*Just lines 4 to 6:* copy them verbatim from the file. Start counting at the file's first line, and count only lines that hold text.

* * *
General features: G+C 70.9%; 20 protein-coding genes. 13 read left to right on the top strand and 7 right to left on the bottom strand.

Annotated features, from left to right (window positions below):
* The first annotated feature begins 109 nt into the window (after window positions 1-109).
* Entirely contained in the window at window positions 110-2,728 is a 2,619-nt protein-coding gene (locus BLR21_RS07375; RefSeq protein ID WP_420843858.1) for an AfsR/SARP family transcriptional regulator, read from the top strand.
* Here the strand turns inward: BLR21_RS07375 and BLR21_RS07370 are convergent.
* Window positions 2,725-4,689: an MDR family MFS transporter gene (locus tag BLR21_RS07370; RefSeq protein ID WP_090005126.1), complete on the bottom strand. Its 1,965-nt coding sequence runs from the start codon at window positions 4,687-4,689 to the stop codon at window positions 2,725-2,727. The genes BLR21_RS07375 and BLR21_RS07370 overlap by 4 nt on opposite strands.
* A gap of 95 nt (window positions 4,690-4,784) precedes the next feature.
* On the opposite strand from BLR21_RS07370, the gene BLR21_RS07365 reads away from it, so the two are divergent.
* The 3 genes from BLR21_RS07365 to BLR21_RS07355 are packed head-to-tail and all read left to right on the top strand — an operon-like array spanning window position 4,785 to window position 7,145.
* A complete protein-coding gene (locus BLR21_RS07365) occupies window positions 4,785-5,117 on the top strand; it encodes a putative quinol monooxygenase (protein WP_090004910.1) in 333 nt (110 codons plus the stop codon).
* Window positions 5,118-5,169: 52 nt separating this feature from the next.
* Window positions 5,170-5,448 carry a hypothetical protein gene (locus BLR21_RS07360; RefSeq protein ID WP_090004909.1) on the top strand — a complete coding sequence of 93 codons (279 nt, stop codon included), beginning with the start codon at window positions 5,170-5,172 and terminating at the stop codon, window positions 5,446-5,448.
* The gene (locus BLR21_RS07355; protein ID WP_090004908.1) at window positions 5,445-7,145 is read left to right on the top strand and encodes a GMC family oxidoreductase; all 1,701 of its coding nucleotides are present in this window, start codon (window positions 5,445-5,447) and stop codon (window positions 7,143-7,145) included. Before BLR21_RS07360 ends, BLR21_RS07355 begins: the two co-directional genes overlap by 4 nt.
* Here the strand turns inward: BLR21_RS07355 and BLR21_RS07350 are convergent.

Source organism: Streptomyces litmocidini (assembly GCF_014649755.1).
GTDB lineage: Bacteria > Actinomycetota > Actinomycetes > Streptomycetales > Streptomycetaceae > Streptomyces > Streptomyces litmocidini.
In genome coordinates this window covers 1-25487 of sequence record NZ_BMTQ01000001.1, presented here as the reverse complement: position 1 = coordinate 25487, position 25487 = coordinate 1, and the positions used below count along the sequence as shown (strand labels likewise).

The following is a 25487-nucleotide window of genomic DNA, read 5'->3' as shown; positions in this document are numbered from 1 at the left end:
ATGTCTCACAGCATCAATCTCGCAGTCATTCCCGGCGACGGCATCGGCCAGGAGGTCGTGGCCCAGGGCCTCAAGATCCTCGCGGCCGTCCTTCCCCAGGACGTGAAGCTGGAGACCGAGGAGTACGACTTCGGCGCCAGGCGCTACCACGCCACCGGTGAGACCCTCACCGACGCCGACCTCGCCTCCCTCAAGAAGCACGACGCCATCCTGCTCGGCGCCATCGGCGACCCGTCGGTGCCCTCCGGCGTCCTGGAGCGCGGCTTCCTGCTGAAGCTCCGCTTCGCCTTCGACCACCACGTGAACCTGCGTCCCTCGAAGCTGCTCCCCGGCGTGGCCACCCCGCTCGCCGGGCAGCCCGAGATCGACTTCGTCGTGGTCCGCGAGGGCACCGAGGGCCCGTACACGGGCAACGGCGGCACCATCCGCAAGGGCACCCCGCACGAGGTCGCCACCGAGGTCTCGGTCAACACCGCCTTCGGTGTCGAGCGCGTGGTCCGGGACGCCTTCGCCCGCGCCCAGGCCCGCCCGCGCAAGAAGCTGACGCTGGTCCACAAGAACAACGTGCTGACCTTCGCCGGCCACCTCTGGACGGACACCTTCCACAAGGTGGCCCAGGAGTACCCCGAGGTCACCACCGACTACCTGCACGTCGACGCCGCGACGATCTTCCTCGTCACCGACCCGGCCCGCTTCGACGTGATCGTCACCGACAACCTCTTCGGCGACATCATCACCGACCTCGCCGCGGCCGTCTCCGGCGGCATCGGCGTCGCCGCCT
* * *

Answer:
* Entirely contained in the window at window positions 110-2,728 is a 2,619-nt protein-coding gene (locus BLR21_RS07375; RefSeq protein ID WP_420843858.1) for an AfsR/SARP family transcriptional regulator, read from the top strand.
* Here the strand turns inward: BLR21_RS07375 and BLR21_RS07370 are convergent.
* Window positions 2,725-4,689: an MDR family MFS transporter gene (locus tag BLR21_RS07370; RefSeq protein ID WP_090005126.1), complete on the bottom strand. Its 1,965-nt coding sequence runs from the start codon at window positions 4,687-4,689 to the stop codon at window positions 2,725-2,727. The genes BLR21_RS07375 and BLR21_RS07370 overlap by 4 nt on opposite strands.